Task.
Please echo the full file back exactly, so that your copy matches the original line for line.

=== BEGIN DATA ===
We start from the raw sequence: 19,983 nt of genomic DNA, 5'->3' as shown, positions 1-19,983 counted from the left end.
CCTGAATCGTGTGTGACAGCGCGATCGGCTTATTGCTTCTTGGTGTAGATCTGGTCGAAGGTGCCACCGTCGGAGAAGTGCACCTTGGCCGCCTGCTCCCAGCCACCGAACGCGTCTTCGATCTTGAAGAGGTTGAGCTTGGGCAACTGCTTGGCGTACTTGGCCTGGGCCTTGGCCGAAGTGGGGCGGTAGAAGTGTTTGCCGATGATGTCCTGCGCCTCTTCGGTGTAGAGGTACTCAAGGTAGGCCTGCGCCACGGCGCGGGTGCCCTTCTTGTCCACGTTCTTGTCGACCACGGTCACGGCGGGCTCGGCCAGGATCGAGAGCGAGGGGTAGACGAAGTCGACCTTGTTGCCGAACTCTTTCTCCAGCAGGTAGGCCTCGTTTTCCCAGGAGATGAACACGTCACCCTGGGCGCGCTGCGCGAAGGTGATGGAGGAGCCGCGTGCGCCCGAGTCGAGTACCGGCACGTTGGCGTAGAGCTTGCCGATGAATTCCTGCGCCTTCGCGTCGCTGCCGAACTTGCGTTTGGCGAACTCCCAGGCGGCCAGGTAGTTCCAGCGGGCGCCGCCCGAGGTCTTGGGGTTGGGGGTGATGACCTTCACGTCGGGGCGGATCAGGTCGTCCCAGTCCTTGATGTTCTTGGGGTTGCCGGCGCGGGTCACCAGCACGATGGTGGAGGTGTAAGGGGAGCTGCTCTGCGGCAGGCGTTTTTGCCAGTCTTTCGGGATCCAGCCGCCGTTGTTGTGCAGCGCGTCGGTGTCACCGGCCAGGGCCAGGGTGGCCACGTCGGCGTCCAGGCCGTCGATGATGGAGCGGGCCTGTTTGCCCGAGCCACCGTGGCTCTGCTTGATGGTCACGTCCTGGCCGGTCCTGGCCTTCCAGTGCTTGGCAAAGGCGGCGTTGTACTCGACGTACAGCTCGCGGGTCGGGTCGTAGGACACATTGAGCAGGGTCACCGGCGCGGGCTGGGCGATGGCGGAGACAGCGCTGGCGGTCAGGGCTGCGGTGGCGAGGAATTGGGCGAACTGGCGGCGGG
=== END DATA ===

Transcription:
We start from the raw sequence: 19,983 nt of genomic DNA, 5'->3' as shown, positions 1-19,983 counted from the left end.
CCTGAATCGTGTGTGACAGCGCGATCGGCTTATTGCTTCTTGGTGTAGATCTGGTCGAAGGTGCCACCGTCGGAGAAGTGCACCTTGGCCGCCTGCTCCCAGCCACCGAACGCGTCTTCGATCTTGAAGAGGTTGAGCTTGGGCAACTGCTTGGCGTACTTGGCCTGGGCCTTGGCCGAAGTGGGGCGGTAGAAGTGTTTGCCGATGATGTCCTGCGCCTCTTCGGTGTAGAGGTACTCAAGGTAGGCCTGCGCCACGGCGCGGGTGCCCTTCTTGTCCACGTTCTTGTCGACCACGGTCACGGCGGGCTCGGCCAGGATCGAGAGCGAGGGGTAGACGAAGTCGACCTTGTTGCCGAACTCTTTCTCCAGCAGGTAGGCCTCGTTTTCCCAGGAGATGAACACGTCACCCTGGGCGCGCTGCGCGAAGGTGATGGAGGAGCCGCGTGCGCCCGAGTCGAGTACCGGCACGTTGGCGTAGAGCTTGCCGATGAATTCCTGCGCCTTCGCGTCGCTGCCGAACTTGCGTTTGGCGAACTCCCAGGCGGCCAGGTAGTTCCAGCGGGCGCCGCCCGAGGTCTTGGGGTTGGGGGTGATGACCTTCACGTCGGGGCGGATCAGGTCGTCCCAGTCCTTGATGTTCTTGGGGTTGCCGGCGCGGGTCACCAGCACGATGGTGGAGGTGTAAGGGGAGCTGCTCTGCGGCAGGCGTTTTTGCCAGTCTTTCGGGATCCAGCCGCCGTTGTTGTGCAGCGCGTCGGTGTCACCGGCCAGGGCCAGGGTGGCCACGTCGGCGTCCAGGCCGTCGATGATGGAGCGGGCCTGTTTGCCCGAGCCACCGTGGCTCTGCTTGATGGTCACGTCCTGGCCGGTCCTGGCCTTCCAGTGCTTGGCAAAGGCGGCGTTGTACTCGACGTACAGCTCGCGGGTCGGGTCGTAGGACACATTGAGCAGGGTCACCGGCGCGGGCTGGGCGATGGCGGAGACAGCGCTGGCGGTCAGGGCTGCGGTGGCGAGGAATTGGGCGAACTGGCGGCGGG